A few years back, we went to Scotland. We stayed in Edinburgh a couple of days, and during that time, we went to the Royal Mile. Within the castle grounds, they were setting up for the Tattoo. We didn’t get to see it. There is also a Tattoo at Fort Henry in Kingston, a short 1.5 hour drive from Ottawa. While looking up when that was, we came across a Sunset Ceremony. It involved pipes and drums, army maneuvers (circa 1867) and fireworks.
We made a plan to go and see it. It was pretty cool. We arrived at the fort with enough time to get a tour of it before the actual ceremony. If you haven’t been, it is a replica of the fort that was originally built in the 1812 era to defend against the United States invasion – the only time Canada and the U.S. have been at odds.
The fort fell into disrepair after the war, and in later years was rebuilt and abandoned again. The fort was gain rebuilt in the 1930s as a museum piece, and that is what is there today. The really cool thing, is that it includes regular army reenactments from maneuvers, to punishments, and all the re-enactors are “on stage” when in public view. It’s like you are a silent observer of life 150 plus years ago.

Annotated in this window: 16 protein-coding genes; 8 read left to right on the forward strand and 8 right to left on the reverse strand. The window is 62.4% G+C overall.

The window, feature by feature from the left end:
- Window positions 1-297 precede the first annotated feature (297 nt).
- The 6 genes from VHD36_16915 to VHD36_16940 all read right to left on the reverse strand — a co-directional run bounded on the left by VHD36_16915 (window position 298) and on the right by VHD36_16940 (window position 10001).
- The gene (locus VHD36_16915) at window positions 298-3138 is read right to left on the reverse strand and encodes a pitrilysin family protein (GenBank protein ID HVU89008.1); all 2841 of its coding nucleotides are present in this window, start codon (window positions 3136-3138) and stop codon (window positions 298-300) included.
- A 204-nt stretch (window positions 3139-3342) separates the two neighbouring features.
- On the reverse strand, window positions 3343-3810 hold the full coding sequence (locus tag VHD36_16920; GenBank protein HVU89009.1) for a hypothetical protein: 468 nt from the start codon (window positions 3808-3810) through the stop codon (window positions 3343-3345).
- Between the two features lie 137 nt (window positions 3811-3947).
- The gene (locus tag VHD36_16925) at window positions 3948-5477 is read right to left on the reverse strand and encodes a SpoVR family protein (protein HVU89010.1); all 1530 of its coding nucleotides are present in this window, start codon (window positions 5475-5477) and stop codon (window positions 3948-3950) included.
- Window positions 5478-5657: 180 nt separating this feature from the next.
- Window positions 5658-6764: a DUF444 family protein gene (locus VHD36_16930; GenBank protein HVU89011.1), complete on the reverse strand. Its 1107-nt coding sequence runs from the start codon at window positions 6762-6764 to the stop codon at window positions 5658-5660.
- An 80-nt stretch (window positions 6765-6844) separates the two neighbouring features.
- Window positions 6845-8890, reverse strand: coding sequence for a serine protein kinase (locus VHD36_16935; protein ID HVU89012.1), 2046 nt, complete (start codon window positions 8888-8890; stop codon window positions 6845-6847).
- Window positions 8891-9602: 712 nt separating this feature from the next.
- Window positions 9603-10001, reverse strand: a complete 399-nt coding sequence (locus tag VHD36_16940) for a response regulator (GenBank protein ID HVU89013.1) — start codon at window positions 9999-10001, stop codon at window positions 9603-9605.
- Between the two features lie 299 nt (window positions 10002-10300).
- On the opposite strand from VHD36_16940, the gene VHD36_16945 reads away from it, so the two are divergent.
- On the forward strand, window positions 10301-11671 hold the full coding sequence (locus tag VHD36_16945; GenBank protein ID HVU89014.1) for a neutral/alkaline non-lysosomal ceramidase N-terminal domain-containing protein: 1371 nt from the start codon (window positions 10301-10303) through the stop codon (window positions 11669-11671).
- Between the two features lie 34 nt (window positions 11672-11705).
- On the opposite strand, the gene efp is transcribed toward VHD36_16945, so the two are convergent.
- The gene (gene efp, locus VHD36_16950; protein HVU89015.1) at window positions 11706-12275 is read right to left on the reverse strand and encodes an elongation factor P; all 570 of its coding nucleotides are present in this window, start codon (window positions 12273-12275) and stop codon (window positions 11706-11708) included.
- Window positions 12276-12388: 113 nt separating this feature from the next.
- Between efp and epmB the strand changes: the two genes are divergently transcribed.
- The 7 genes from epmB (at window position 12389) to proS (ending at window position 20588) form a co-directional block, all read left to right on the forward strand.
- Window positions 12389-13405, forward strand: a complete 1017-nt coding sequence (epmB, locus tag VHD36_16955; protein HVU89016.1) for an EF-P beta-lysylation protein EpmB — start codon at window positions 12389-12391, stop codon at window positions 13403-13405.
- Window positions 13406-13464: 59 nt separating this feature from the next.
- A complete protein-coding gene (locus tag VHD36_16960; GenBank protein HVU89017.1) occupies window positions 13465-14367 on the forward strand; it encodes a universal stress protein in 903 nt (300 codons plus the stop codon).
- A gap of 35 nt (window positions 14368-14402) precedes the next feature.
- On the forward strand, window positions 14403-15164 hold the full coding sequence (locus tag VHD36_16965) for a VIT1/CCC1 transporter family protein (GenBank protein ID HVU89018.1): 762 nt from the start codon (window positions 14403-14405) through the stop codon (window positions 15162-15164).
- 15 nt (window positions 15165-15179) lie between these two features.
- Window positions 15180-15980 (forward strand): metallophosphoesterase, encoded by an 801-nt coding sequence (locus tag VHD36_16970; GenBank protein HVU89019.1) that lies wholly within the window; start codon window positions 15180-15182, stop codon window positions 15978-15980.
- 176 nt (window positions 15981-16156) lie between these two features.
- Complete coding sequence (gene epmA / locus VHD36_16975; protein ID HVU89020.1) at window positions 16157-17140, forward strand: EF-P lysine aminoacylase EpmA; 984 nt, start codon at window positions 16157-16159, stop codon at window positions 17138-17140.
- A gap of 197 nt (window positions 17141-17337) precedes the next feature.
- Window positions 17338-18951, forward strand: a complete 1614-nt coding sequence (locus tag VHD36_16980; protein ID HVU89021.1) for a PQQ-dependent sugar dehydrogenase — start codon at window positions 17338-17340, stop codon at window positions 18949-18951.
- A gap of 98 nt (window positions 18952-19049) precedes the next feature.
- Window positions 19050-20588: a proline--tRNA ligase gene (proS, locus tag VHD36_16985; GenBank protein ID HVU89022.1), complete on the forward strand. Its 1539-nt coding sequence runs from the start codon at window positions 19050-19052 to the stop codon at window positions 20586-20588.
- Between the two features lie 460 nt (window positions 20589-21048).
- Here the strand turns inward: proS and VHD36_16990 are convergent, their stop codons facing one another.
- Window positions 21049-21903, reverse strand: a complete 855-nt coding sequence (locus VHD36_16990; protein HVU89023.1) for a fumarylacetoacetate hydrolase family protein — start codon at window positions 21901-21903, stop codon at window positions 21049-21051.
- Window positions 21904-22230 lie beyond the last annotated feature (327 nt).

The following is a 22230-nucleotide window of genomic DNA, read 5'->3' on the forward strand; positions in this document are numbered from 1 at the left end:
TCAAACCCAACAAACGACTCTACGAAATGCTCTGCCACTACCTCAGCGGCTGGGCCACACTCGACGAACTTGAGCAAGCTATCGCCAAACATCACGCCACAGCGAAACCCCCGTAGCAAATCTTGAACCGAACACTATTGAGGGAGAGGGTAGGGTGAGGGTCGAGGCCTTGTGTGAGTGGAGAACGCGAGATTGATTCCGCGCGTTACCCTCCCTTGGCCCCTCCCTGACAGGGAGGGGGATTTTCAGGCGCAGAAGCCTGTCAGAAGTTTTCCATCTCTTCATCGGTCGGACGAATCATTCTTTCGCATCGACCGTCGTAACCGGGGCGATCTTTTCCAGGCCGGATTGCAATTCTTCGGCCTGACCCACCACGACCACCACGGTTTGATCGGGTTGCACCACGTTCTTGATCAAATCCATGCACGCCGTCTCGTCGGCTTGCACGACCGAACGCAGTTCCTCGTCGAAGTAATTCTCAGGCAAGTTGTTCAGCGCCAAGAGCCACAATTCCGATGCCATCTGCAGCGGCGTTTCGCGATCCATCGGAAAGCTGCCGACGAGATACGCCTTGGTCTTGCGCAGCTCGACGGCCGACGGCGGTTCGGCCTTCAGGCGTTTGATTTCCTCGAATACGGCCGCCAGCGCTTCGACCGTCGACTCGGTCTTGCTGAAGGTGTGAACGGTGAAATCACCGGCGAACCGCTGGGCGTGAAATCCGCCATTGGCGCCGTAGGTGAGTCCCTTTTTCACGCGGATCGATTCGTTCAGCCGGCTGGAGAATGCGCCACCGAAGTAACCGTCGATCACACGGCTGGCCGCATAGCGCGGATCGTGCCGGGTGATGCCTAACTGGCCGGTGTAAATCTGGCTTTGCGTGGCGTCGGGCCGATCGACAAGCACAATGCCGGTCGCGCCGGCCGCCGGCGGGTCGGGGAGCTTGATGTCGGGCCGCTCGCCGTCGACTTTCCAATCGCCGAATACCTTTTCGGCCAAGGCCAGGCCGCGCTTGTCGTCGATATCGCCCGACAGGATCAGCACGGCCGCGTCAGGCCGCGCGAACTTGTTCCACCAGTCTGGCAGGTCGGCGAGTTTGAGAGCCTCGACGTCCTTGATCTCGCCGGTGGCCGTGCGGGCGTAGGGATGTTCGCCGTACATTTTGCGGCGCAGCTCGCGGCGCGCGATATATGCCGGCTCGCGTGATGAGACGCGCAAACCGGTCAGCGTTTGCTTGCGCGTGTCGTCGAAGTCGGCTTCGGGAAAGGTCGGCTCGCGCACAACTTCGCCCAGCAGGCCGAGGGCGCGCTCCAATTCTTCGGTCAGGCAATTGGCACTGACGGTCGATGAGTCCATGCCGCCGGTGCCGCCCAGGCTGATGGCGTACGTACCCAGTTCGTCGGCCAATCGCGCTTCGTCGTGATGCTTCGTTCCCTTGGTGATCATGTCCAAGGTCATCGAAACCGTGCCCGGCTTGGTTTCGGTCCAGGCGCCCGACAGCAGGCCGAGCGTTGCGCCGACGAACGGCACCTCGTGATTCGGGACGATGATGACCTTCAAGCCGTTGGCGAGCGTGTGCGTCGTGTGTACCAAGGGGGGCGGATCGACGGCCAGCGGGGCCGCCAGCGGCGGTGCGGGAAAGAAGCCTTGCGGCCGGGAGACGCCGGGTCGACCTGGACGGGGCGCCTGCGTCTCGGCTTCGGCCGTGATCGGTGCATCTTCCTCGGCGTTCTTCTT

But I digress. The sunset ceremony is pretty neat. It includes projection on the fort wall and audio. After our tour we found a spot in the bleachers and took in the ceremony. These photos are a few of the night.
All were shot with the Fuji X-T1 and the 16-55 f2.8 lens. The ISO was cranked to 1600, f2.8 and the shutter at 1/128.
On this day, 70 years ago, D-Day took place. Its hard to believe its been that long, when so many relics of that time are still in service in one way or another through various museums, role playing clubs and movies. A perfect example is the collection at the Warplane Heritage Museumand their Lancaster, which this summer is heading to England to fly with the only other flying Lanc. That will be a sight to see.
A few weeks ago, I finally managed to get to the military cemetery here in Ottawa. There are two areas, a newer area with veterans and service people who have recently come to rest, and an older area with some more dated headstones. The centre of the military portion as shown here had a path leading to it, and graves circling it. Looking at the headstones was humbled by the inscriptions. Many closest to the cenotaph were from soldiers in the CEF. That’s the Canadian Expeditionary Force – the original soldiers to go and fight in the Great War.
Included nearby were those who fought in the Second World War, and knowing this anniversary was coming up, wondered how many were on the beaches that day.